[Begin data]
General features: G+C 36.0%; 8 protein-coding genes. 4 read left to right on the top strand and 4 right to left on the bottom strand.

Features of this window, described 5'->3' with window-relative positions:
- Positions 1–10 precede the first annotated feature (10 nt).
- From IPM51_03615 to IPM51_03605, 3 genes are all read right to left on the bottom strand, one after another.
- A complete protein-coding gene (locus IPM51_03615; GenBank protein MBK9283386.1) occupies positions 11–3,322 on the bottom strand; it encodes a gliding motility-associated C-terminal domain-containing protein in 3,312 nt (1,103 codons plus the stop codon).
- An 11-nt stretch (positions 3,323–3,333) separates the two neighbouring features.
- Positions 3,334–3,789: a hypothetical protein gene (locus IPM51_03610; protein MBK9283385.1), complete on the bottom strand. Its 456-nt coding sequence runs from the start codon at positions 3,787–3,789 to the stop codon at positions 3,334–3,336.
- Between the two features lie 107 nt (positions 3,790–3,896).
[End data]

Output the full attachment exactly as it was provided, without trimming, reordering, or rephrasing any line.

General features: G+C 36.0%; 8 protein-coding genes. 4 read left to right on the top strand and 4 right to left on the bottom strand.

Features of this window, described 5'->3' with window-relative positions:
- Positions 1–10 precede the first annotated feature (10 nt).
- From IPM51_03615 to IPM51_03605, 3 genes are all read right to left on the bottom strand, one after another.
- A complete protein-coding gene (locus IPM51_03615; GenBank protein MBK9283386.1) occupies positions 11–3,322 on the bottom strand; it encodes a gliding motility-associated C-terminal domain-containing protein in 3,312 nt (1,103 codons plus the stop codon).
- An 11-nt stretch (positions 3,323–3,333) separates the two neighbouring features.
- Positions 3,334–3,789: a hypothetical protein gene (locus IPM51_03610; protein MBK9283385.1), complete on the bottom strand. Its 456-nt coding sequence runs from the start codon at positions 3,787–3,789 to the stop codon at positions 3,334–3,336.
- Between the two features lie 107 nt (positions 3,790–3,896).